Judge tosses lawsuit against heat/smoke rules

The sky was a sickly yellow-brown Sept. 16, 2020 when smoke from catastrophic wildfires gave much of Oregon the worst air quality in the world for days. | PHOTO BY MOTOYA NAKAMURA, COURTESY OF MULTNOMAH COUNTY

By DON McINTOSH

A federal judge has dismissed a business group lawsuit that challenged new rules protecting Oregon workers from heat and smoke. 

Oregon Manufacturers and Commerce, Associated Oregon Loggers Inc. and the Oregon Forest Industries Council filed the suit June 15 in the U.S. District Court in Medford, saying the rules were too vague to be reasonably enforced. 

The heat rule requires employers to provide shade, water, and extra breaks when the heat index (a “feels like” measure that takes into account humidity) is at or above 80º or 90º Fahrenheit. The smoke rule requires employers to provide masks to outdoor workers when the Air Quality Index (AQI) goes above 100.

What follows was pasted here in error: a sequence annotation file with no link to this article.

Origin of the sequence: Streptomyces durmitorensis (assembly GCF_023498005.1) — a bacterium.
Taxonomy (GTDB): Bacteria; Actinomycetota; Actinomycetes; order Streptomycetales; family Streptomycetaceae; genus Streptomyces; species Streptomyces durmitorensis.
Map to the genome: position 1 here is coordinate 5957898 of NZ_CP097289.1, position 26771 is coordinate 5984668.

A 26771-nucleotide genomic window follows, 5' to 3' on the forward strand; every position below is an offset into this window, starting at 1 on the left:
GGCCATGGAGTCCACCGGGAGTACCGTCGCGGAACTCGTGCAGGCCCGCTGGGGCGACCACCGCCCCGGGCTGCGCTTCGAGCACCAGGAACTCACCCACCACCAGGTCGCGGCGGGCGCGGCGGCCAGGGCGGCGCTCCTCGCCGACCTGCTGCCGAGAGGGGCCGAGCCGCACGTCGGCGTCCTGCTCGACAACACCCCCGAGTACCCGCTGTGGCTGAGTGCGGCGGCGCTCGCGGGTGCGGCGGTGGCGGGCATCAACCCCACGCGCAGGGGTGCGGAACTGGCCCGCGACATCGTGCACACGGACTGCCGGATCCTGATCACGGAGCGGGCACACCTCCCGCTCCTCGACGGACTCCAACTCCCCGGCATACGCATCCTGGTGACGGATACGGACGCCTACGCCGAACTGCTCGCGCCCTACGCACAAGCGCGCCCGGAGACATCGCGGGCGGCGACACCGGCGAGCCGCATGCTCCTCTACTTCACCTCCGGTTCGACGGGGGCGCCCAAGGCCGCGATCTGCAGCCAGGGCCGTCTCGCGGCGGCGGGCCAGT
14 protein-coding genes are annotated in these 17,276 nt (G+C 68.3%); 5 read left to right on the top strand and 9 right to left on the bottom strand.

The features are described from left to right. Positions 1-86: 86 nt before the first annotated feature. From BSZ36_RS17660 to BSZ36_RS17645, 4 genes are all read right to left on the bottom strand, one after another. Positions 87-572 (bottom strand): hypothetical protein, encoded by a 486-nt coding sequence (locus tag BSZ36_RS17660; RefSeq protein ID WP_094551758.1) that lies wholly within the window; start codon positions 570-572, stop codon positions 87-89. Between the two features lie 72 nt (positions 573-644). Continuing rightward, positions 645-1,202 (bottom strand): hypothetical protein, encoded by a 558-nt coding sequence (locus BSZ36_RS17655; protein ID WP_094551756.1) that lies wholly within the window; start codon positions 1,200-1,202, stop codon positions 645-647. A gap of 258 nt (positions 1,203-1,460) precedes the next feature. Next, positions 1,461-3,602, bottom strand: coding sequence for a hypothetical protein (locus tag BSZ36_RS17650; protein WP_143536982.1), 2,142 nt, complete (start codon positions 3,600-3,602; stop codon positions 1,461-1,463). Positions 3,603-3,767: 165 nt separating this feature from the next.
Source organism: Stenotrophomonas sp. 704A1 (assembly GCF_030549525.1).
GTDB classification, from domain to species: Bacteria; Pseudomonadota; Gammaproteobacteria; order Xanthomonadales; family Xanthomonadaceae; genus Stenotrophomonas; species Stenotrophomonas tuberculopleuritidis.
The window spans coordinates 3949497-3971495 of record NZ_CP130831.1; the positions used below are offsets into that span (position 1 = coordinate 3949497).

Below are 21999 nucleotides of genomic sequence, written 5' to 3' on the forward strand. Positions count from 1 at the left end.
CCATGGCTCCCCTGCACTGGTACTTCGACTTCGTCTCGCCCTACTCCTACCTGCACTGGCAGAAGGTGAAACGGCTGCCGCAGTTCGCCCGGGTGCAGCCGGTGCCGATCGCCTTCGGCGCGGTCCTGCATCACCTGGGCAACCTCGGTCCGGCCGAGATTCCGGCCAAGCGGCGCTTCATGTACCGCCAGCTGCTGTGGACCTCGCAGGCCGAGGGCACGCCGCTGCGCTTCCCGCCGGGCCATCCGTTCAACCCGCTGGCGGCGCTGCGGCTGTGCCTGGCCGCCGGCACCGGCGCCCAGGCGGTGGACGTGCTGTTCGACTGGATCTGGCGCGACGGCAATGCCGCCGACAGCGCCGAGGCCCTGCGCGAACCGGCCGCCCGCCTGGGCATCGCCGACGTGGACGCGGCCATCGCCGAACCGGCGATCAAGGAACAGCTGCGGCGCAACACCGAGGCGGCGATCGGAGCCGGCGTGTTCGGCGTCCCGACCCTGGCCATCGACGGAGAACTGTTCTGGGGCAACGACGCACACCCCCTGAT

Plaintiffs asked judge Mark D. Clarke to block the law from taking effect while the case was being litigated, but he declined, and the rules took effect July 1.

In its response to the lawsuit, lawyers for Oregon OSHA said “employers of reasonable intelligence” can tell whether wildfire smoke is impacting air quality, and the AQI metric is widely available on smart phone weather apps for example.

Clarke dismissed the lawsuit “with prejudice” in a 20-page ruling Dec. 20—meaning that the decision can not be appealed or re-filed.  

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